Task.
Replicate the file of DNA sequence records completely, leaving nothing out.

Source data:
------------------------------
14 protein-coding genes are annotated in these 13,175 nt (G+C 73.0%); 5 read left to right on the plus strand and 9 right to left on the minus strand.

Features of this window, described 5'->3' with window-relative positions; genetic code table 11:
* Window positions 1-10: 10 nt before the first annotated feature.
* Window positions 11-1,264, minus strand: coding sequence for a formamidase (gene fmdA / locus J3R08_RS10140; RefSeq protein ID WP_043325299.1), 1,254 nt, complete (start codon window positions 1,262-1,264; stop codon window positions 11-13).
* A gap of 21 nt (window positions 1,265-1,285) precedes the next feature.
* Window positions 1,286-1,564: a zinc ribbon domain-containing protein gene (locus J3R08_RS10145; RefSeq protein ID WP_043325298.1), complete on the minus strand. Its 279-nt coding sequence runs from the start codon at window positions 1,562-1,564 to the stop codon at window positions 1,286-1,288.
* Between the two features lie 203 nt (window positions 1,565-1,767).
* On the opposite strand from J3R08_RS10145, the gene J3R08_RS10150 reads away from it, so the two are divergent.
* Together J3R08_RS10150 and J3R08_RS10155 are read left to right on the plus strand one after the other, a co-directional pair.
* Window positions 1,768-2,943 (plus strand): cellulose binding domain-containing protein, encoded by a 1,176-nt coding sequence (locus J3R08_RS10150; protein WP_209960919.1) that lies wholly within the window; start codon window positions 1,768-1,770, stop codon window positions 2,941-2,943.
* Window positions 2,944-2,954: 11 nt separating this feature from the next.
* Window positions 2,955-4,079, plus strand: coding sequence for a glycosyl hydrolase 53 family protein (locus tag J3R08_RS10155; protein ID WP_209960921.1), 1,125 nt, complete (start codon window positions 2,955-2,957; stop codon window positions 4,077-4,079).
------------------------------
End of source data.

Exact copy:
14 protein-coding genes are annotated in these 13,175 nt (G+C 73.0%); 5 read left to right on the plus strand and 9 right to left on the minus strand.

Features of this window, described 5'->3' with window-relative positions; genetic code table 11:
* Window positions 1-10: 10 nt before the first annotated feature.
* Window positions 11-1,264, minus strand: coding sequence for a formamidase (gene fmdA / locus J3R08_RS10140; RefSeq protein ID WP_043325299.1), 1,254 nt, complete (start codon window positions 1,262-1,264; stop codon window positions 11-13).
* A gap of 21 nt (window positions 1,265-1,285) precedes the next feature.
* Window positions 1,286-1,564: a zinc ribbon domain-containing protein gene (locus J3R08_RS10145; RefSeq protein ID WP_043325298.1), complete on the minus strand. Its 279-nt coding sequence runs from the start codon at window positions 1,562-1,564 to the stop codon at window positions 1,286-1,288.
* Between the two features lie 203 nt (window positions 1,565-1,767).
* On the opposite strand from J3R08_RS10145, the gene J3R08_RS10150 reads away from it, so the two are divergent.
* Together J3R08_RS10150 and J3R08_RS10155 are read left to right on the plus strand one after the other, a co-directional pair.
* Window positions 1,768-2,943 (plus strand): cellulose binding domain-containing protein, encoded by a 1,176-nt coding sequence (locus J3R08_RS10150; protein WP_209960919.1) that lies wholly within the window; start codon window positions 1,768-1,770, stop codon window positions 2,941-2,943.
* Window positions 2,944-2,954: 11 nt separating this feature from the next.
* Window positions 2,955-4,079, plus strand: coding sequence for a glycosyl hydrolase 53 family protein (locus tag J3R08_RS10155; protein ID WP_209960921.1), 1,125 nt, complete (start codon window positions 2,955-2,957; stop codon window positions 4,077-4,079).